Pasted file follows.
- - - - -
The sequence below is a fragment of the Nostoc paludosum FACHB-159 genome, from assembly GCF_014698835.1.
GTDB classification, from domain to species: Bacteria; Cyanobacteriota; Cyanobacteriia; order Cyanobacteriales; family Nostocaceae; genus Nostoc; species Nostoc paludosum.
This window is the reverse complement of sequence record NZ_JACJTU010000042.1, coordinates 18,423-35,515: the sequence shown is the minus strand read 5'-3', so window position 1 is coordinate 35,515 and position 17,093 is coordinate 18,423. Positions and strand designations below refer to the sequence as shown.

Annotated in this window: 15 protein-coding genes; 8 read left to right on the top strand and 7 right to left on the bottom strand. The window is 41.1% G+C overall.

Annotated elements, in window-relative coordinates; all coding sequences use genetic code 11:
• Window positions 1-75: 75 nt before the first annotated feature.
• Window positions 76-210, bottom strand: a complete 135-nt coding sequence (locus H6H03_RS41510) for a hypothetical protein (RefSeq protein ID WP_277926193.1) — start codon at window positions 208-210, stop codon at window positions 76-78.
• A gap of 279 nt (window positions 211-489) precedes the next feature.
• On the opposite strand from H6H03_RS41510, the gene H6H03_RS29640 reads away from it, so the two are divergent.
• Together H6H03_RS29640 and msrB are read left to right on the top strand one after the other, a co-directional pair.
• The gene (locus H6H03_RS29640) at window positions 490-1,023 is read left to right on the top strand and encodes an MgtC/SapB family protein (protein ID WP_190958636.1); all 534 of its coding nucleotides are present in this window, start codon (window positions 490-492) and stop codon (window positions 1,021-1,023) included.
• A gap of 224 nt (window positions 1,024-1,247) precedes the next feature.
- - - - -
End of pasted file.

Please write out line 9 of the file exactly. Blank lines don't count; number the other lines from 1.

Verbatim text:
• On the opposite strand from H6H03_RS41510, the gene H6H03_RS29640 reads away from it, so the two are divergent.